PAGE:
We have already seen the effect of this when President Hollande raised the top rate of income tax in France to 75%. Many of the wealthy moved to London or across the border into Belgium, Luxembourg, Germany or Switzerland, and then commuted back to France for their work if they needed to. Of course if your income tax was dictated by your nationality and not your country of residence (as is the case for US citizens) such movements would not be financially beneficial, but of course EU rules and the single market prevent this.

The impact of all this will be two-fold. Firstly it will undermine democracy because it will effectively allow some voters to circumvent the democratic outcome of national elections. If you don't like the result then you can just move somewhere else. If your fellow countrymen vote for a socialist government with better public services and higher taxes on the wealthy, then the wealthy can just move to a country with lower taxes. The rich get to have their cake and eat it.

The second impact is a direct consequence of the first. If the voters can move from country to country in search of the best tax deal, then countries will be forced to compete for income. This competition will force them to outbid each other in terms of tax cuts. The net result will be an inevitable race to the bottom in terms of tax rates. As a consequence the tax gap that governments currently suffer from will widen, revenues will fall, spending will decline, and services will worsen, whether these are in social security, healthcare or education.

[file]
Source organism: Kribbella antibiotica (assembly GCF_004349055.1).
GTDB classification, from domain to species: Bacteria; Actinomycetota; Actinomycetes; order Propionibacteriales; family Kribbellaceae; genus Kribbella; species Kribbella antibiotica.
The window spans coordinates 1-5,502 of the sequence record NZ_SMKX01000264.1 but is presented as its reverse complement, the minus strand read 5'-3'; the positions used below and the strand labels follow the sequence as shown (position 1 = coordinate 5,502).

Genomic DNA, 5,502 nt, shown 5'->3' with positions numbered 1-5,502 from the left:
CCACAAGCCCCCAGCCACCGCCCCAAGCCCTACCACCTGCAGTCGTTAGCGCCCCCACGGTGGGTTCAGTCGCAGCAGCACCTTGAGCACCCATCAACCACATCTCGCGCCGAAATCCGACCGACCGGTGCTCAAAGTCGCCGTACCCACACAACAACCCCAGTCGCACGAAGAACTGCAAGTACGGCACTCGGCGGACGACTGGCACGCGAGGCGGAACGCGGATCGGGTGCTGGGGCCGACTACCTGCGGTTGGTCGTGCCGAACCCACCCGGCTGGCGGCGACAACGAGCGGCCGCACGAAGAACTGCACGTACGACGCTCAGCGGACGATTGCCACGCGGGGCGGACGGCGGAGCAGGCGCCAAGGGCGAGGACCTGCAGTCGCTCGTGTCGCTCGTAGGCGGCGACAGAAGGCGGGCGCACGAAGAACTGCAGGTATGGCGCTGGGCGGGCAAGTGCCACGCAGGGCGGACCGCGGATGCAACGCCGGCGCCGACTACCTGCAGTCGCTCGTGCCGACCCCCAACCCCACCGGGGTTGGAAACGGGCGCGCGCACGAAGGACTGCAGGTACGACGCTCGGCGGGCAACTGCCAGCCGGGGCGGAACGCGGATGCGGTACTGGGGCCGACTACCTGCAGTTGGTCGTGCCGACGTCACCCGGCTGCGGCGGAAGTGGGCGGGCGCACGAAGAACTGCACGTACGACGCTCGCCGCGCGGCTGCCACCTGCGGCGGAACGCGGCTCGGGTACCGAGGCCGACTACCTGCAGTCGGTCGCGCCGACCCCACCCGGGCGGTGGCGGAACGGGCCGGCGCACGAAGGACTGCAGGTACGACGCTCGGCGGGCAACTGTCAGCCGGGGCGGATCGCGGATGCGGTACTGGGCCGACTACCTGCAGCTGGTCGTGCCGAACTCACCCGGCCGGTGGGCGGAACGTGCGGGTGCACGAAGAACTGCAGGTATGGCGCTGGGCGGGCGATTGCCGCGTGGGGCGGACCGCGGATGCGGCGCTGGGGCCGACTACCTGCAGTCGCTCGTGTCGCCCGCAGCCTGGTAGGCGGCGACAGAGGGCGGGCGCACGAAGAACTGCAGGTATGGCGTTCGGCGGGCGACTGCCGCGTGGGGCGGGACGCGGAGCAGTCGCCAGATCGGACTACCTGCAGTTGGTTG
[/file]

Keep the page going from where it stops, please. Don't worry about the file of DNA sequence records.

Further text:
The one great virtue of the EU in the eyes of Labour voters and trades unionists has always been the Social Chapter of the Maastricht Treaty. This encapsulated the core ideal that the EU should be for the benefit of workers, and not the owners of capital, by setting common standards for working rights and conditions that multinational corporations in particular operating in the EU would have to abide by. The rationale was that individual member states were too small and powerless to implement these standards unilaterally because multinationals could effectively force nations to compete against each other for the jobs those multinationals could provide. The irony now is that it is competition within the single market that is the great threat, not to wages but to government finances. Once you allow freedom of movement of labour then you undermine the fiscal sovereignty of individual states. Eventually they become financially non-viable with only the EU itself being able to levy income tax across the EU and across national borders. The result will be a push towards introducing a federal income tax and a federal budget with more loss of sovereignty and democracy at national level.